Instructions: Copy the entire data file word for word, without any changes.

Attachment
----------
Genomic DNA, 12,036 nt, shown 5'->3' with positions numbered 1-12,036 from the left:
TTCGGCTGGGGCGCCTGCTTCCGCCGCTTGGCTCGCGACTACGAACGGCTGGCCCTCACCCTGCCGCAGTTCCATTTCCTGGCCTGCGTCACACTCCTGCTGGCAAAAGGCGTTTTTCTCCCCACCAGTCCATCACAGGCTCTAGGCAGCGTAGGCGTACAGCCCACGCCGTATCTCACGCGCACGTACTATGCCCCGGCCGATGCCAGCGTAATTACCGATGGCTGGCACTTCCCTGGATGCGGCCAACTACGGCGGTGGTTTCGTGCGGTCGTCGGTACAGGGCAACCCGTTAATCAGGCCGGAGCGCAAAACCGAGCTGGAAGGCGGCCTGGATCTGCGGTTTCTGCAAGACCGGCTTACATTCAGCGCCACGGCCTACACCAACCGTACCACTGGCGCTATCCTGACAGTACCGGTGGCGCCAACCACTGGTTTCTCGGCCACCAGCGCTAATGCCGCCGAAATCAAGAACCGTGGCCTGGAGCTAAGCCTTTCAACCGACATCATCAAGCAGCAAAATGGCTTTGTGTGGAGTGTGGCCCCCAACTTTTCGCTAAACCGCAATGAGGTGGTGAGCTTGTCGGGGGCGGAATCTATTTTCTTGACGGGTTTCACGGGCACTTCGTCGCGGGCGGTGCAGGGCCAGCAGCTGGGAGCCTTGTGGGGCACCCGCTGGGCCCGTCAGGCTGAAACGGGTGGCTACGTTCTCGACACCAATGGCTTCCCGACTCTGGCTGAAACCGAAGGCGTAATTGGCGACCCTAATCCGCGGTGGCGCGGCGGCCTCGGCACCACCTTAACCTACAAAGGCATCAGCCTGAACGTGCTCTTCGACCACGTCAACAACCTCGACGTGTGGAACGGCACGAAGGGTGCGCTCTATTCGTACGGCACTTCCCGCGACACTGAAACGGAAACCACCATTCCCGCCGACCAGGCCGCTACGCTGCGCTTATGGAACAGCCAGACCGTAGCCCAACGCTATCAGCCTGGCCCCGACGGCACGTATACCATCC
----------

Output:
Genomic DNA, 12,036 nt, shown 5'->3' with positions numbered 1-12,036 from the left:
TTCGGCTGGGGCGCCTGCTTCCGCCGCTTGGCTCGCGACTACGAACGGCTGGCCCTCACCCTGCCGCAGTTCCATTTCCTGGCCTGCGTCACACTCCTGCTGGCAAAAGGCGTTTTTCTCCCCACCAGTCCATCACAGGCTCTAGGCAGCGTAGGCGTACAGCCCACGCCGTATCTCACGCGCACGTACTATGCCCCGGCCGATGCCAGCGTAATTACCGATGGCTGGCACTTCCCTGGATGCGGCCAACTACGGCGGTGGTTTCGTGCGGTCGTCGGTACAGGGCAACCCGTTAATCAGGCCGGAGCGCAAAACCGAGCTGGAAGGCGGCCTGGATCTGCGGTTTCTGCAAGACCGGCTTACATTCAGCGCCACGGCCTACACCAACCGTACCACTGGCGCTATCCTGACAGTACCGGTGGCGCCAACCACTGGTTTCTCGGCCACCAGCGCTAATGCCGCCGAAATCAAGAACCGTGGCCTGGAGCTAAGCCTTTCAACCGACATCATCAAGCAGCAAAATGGCTTTGTGTGGAGTGTGGCCCCCAACTTTTCGCTAAACCGCAATGAGGTGGTGAGCTTGTCGGGGGCGGAATCTATTTTCTTGACGGGTTTCACGGGCACTTCGTCGCGGGCGGTGCAGGGCCAGCAGCTGGGAGCCTTGTGGGGCACCCGCTGGGCCCGTCAGGCTGAAACGGGTGGCTACGTTCTCGACACCAATGGCTTCCCGACTCTGGCTGAAACCGAAGGCGTAATTGGCGACCCTAATCCGCGGTGGCGCGGCGGCCTCGGCACCACCTTAACCTACAAAGGCATCAGCCTGAACGTGCTCTTCGACCACGTCAACAACCTCGACGTGTGGAACGGCACGAAGGGTGCGCTCTATTCGTACGGCACTTCCCGCGACACTGAAACGGAAACCACCATTCCCGCCGACCAGGCCGCTACGCTGCGCTTATGGAACAGCCAGACCGTAGCCCAACGCTATCAGCCTGGCCCCGACGGCACGTATACCATCC